One of the main engineering challenges in the blockchain space is scalability. Scalability refers to the development of technologies or protocols that can handle more transactions in a fixed amount of time. While traditional payment networks like Visa can handle thousands of transactions per second most blockchains can only handle a handful of transactions in the same period of time.
We are working on two scaling solutions: Sidechains and a Block-DAG protocol. This article will take a look at the latter, while we have dedicated a different article to our Sidechain development.
What is DAG
The term DAG stands for Directed Acyclic Graph. The structure on the far left of the image below is a simple graph made up of nodes and edges connecting the nodes. In a directed graph each connection has a direction, indicated by the arrows. A directed acyclic graph (DAG) does not allow cyclic relationships of nodes like the one you can see in the bottom part of the directed graph in the middle.
There are two different ways to set up a DAG to be used for a cryptocurrency. The nodes can be comprised of individual transactions or they can be blocks containing a number of transactions. The first notable DAG protocol was IOTA’s Tangle. In the Tangle, each node is made up of a transaction. Each transaction references two prior transactions and has a small Proof-of-Work attached to it.
Horizen is considering the use of a Block-DAG protocol. Each node in the DAG is a block, similar to a block in the blockchain. It also has a block header containing important information like a timestamp and references to previous blocks as well as a set of transactions. The main difference, when compared to a block in a blockchain, is that a block in the Block-DAG can contain references to more than one predecessors. This allows the data structure to become two-dimensional when compared to the one-dimensional or linear data structure of a blockchain. We only change the data structure compared to a blockchain but keep the same consensus mechanism, Proof-of-Work, to have the network agree on a single transaction history.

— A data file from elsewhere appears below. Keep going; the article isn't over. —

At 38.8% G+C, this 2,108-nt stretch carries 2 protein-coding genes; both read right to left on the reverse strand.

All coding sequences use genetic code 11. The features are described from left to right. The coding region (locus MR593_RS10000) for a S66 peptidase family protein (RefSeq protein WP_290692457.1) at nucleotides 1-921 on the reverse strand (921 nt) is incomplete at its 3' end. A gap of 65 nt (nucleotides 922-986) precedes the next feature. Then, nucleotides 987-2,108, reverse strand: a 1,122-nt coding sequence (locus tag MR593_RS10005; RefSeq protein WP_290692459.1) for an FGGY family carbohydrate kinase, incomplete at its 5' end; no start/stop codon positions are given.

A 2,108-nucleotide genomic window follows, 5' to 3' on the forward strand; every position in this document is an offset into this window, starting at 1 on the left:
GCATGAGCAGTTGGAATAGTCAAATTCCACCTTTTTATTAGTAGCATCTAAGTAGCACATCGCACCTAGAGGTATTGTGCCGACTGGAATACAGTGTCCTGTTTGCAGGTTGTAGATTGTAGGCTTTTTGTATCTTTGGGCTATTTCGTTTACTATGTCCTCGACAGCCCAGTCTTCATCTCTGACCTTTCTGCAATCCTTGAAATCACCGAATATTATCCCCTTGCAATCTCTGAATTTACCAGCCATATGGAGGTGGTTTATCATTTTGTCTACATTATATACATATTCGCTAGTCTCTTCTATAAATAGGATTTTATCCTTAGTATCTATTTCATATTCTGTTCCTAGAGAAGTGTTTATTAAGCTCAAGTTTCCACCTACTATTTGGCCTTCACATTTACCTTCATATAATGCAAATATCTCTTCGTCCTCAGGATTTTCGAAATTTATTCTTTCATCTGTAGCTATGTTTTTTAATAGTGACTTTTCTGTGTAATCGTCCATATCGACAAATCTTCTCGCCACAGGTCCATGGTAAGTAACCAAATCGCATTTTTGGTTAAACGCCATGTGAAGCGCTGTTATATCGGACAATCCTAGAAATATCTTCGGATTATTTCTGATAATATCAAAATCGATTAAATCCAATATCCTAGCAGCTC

The Miners of a Block-DAG
As you might know, there are miners in traditional Proof-of-Work blockchains that secure the ledger with large amounts of computing power. Miners are incentivized to do this work by being rewarded with newly created coins. There will also be miners in our Block-DAG protocol. What we change on a fundamental level is the data structure of the transaction record. The consensus mechanism used by the network to come to an agreement on the order of transactions remains the same, namely Proof-of-Work.
A difference in the reward structure of our DAG compared to a blockchain is that not only the miner that solves a block gets a reward for that particular block but also a number of miners that confirm that block, later on, will receive a reward in the form of newly created coins. This incentivizes the miners to reference all unreferenced blocks. Newly created blocks that are not referenced by any other block yet are called leaves of the DAG.
Mining in the Horizen Block-DAG will be similar to traditional mining but we expect more blocks to be mined in total with an overall lower difficulty which should lead to greater mining decentralization as fewer miners will need to join mining pools.